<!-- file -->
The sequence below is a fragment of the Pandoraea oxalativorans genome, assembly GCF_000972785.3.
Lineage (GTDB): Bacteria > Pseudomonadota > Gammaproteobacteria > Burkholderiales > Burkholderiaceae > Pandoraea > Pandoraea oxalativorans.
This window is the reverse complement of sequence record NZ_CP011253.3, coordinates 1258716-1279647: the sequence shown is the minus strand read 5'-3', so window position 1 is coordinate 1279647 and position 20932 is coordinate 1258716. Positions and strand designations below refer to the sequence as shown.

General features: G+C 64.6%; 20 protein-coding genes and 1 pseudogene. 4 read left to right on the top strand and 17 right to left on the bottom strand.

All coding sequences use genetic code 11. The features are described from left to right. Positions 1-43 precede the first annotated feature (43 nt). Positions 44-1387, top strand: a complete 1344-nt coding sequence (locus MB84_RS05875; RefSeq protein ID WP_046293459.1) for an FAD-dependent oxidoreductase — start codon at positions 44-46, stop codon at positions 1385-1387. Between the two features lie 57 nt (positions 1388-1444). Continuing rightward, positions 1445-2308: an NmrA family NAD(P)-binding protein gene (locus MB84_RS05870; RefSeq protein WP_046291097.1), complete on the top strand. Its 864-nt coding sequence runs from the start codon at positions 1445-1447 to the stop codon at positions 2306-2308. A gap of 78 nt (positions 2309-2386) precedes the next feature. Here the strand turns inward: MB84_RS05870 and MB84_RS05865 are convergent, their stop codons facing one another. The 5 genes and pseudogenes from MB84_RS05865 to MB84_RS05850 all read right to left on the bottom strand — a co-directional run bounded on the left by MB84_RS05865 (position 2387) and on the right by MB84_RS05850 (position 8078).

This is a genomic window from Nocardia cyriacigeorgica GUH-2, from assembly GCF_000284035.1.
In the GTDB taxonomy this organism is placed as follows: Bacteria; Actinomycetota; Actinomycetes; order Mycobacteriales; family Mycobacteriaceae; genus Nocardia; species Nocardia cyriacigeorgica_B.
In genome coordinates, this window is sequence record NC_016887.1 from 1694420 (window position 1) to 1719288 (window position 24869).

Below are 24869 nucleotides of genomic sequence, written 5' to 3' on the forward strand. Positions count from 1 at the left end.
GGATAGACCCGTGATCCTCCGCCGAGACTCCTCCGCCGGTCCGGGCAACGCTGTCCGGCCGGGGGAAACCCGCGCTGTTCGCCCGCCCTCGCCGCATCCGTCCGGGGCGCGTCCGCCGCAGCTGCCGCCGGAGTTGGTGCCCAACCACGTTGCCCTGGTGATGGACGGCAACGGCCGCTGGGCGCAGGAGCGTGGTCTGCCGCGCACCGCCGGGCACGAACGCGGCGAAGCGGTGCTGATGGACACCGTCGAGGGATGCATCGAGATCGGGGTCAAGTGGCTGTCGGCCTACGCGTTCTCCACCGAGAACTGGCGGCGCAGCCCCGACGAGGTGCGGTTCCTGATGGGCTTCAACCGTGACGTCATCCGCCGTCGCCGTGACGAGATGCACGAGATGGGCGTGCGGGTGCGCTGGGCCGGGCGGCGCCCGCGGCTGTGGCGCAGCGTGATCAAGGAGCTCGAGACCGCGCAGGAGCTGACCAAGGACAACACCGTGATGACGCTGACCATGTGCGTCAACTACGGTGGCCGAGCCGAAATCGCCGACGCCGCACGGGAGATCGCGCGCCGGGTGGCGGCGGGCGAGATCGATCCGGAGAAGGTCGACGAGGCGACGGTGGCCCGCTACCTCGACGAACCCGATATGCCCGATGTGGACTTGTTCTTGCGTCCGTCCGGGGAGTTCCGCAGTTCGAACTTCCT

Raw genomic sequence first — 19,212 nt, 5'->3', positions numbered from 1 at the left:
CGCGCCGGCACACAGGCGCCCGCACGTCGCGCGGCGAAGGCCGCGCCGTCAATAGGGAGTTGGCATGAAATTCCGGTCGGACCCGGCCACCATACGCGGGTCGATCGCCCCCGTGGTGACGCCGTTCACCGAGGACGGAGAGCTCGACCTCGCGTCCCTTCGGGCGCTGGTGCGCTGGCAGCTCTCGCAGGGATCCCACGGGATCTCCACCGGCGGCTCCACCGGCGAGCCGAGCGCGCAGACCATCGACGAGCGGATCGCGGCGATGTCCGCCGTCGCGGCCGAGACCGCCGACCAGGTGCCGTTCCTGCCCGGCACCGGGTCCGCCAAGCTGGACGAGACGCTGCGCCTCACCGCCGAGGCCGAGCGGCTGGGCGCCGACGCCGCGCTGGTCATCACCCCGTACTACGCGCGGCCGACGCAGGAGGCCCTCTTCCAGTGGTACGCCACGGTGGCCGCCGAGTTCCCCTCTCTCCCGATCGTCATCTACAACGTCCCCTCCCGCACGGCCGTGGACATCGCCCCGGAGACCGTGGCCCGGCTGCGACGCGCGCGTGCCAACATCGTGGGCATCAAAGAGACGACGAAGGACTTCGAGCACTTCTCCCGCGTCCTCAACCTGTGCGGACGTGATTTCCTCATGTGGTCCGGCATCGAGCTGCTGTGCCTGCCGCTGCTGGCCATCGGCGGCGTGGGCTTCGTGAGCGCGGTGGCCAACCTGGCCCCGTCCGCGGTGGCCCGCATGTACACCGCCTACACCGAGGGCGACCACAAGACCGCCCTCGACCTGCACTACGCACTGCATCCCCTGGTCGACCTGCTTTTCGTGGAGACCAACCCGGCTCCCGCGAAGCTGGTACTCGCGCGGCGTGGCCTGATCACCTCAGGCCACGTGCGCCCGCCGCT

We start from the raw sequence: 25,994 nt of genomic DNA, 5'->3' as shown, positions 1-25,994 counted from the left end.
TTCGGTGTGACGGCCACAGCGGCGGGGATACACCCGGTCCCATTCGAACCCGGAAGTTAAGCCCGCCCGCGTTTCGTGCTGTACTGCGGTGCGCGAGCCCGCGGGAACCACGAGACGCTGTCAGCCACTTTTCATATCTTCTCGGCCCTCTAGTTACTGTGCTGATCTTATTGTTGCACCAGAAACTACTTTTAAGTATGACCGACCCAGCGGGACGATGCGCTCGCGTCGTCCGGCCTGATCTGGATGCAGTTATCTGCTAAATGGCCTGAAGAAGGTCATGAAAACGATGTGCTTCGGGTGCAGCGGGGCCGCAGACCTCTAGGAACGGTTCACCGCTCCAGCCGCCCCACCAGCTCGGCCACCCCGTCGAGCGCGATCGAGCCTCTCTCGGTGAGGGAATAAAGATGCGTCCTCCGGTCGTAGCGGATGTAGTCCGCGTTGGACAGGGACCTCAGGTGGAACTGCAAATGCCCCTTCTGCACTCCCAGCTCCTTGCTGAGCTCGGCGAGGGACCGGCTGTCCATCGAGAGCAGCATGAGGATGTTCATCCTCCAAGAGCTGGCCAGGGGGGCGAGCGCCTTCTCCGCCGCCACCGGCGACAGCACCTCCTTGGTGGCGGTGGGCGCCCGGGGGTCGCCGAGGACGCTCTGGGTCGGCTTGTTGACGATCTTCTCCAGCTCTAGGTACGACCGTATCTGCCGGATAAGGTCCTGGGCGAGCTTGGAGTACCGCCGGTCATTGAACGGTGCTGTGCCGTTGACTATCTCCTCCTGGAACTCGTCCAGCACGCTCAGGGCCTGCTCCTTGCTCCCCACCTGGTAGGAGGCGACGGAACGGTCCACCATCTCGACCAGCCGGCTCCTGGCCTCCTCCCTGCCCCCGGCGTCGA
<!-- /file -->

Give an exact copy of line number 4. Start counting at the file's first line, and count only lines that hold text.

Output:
General features: G+C 64.6%; 20 protein-coding genes and 1 pseudogene. 4 read left to right on the top strand and 17 right to left on the bottom strand.